Perish the thought. Securitization, the very technique blamed for so much of the global banking sectors past pain, might be part of a remedy for its current ills.
Banks are under enormous pressure to strengthen capital ratios under Basle III. At the same time, banks are being heavily penalized on capital held against loans and derivatives.
Raising equity to bolster capital adequacy ratios is tricky, at best. Deleveraging, whether selling loan portfolios, business segments, or entire businesses, is one capital-raising solution, albeit drastic and costly for the seller. Liability management is another way banks can raise capital.
An alternative option, however, involves securitization.
A bank could securitize a portfolio or part of a portfolio of loans or derivatives and sell the associated risk to a third-party investor, thereby gaining relief from penal capital charges, and freeing up space to lend.
Some big, sophisticated global banks, such as Credit Suisse, Deutsche Bank and Standard Chartered, have been doing just that for the past three to four years through regulatory capital relief or risk transfer trades.
Now smaller, domestic lenders are warming to it too.
The UKs Co-operative Bank emerged earlier this year with a reg-cap securitization on a UK mortgage book, quite possibly the first time UK mortgages have been used in such a transaction, which have typically involved transferring the risk on SME and corporate loan books.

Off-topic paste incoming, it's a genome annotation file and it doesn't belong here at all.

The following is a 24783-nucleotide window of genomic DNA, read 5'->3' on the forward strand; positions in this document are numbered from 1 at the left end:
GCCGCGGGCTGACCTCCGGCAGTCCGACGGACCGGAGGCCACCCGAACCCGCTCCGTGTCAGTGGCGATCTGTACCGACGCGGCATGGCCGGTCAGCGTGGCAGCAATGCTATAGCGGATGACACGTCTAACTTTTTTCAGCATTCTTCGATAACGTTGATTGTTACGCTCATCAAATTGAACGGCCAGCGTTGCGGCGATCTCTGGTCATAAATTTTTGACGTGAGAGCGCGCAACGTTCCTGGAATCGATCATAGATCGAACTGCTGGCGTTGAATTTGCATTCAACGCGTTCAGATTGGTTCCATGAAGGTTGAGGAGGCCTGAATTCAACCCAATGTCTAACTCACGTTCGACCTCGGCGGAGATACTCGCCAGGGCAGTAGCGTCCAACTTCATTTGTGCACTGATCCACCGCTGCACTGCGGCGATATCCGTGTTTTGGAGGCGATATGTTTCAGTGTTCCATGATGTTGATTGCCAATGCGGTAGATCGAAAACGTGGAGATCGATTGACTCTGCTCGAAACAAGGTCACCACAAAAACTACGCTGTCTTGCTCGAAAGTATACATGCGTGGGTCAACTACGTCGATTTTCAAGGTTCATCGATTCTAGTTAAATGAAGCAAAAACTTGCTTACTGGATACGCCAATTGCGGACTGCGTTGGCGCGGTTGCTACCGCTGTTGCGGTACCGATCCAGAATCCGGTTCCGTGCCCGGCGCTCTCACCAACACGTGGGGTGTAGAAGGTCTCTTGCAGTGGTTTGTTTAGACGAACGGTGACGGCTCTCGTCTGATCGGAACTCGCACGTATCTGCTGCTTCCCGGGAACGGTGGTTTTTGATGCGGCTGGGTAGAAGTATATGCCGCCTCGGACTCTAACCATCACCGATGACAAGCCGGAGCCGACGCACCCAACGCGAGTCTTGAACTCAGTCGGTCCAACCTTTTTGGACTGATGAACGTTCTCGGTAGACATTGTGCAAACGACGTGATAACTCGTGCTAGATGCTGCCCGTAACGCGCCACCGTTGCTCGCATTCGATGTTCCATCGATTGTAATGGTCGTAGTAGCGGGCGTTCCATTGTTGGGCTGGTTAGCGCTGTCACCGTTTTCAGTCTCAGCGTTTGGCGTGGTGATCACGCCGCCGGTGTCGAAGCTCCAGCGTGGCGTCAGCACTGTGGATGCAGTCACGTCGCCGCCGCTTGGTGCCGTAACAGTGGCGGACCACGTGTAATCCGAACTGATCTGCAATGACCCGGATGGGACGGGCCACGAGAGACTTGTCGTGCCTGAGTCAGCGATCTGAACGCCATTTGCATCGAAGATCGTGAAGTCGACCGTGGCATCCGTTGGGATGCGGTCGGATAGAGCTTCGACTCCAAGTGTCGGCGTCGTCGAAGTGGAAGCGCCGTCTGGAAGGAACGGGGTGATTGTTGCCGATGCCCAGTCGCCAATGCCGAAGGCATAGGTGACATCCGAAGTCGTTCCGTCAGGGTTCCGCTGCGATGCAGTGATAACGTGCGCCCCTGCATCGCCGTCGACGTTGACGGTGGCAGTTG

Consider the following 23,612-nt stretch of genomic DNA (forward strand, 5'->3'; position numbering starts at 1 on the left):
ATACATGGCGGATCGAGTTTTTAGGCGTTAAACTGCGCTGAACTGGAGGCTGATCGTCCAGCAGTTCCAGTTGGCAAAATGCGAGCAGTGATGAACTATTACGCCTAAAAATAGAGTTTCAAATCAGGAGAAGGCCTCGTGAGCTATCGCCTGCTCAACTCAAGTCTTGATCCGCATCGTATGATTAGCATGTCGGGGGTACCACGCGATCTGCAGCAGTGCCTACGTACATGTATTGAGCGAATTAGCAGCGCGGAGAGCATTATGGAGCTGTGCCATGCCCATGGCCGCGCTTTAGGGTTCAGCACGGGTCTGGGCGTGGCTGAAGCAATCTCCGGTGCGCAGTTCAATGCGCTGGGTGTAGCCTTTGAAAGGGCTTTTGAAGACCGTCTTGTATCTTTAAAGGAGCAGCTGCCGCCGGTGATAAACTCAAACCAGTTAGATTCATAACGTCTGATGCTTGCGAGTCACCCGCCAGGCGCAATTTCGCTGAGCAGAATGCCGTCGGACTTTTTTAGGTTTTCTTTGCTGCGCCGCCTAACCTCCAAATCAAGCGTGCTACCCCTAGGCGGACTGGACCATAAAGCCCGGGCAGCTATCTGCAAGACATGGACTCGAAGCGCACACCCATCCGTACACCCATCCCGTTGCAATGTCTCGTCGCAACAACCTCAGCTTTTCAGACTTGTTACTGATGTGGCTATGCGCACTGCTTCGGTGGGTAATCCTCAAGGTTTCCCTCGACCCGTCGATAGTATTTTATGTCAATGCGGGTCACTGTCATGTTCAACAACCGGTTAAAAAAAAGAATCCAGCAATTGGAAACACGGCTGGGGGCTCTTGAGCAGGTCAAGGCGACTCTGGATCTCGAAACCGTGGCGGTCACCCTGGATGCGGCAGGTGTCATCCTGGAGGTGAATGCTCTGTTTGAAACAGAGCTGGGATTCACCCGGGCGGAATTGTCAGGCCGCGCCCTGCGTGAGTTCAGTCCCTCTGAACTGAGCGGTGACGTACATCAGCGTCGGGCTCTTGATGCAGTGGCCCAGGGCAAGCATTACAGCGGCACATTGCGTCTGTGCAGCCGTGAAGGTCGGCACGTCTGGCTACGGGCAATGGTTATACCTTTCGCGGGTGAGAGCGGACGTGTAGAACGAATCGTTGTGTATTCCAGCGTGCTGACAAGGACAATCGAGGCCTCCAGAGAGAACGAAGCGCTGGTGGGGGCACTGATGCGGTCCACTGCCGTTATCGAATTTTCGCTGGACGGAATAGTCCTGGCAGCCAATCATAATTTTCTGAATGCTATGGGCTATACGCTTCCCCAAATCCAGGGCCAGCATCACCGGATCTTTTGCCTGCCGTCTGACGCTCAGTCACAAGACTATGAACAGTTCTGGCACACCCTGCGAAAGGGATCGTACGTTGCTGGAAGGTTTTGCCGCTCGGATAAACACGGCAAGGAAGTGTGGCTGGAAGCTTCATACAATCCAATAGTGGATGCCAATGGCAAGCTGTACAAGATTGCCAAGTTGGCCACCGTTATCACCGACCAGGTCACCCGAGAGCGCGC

This particular deal broadly says two things: banks outside of the top tier are increasingly willing to engage in this technique, potentially expanding the supply universe; and, the types of collateral on which the risk is transferred is broadening, suggesting investor demand is too.
Where appropriate, we would welcome second-tier, medium-sized banks embrace this technology so they have a little bit more flexibility in managing their capital and growing their lending profile, says Walter Gontarek, chief executive of Channel Capital Advisors.
Speak to anyone involved with this tight little corner of finance and they will tell you the investor base is broadening to hedge funds, asset managers and insurers and that new reg-cap funds are being raised reasonably frequently.
Part and parcel of that is an expanding investor base in the hunt for new risk exposure away from SME and corporate loans. Risk-transfer specialists are beginning to source real estate, distressed and consumer loans and trade finance assets to securitize.
Evidence of this growing demand can be seen in pricing.
Certain regulatory-capital-motivated transactions a year ago were offering returns of at least 15% to 16%. Today, returns are closer to 12% and moving lower, which should incentivize banks to look seriously at reg-cap trades because of the lower cost of capital involved in executing them.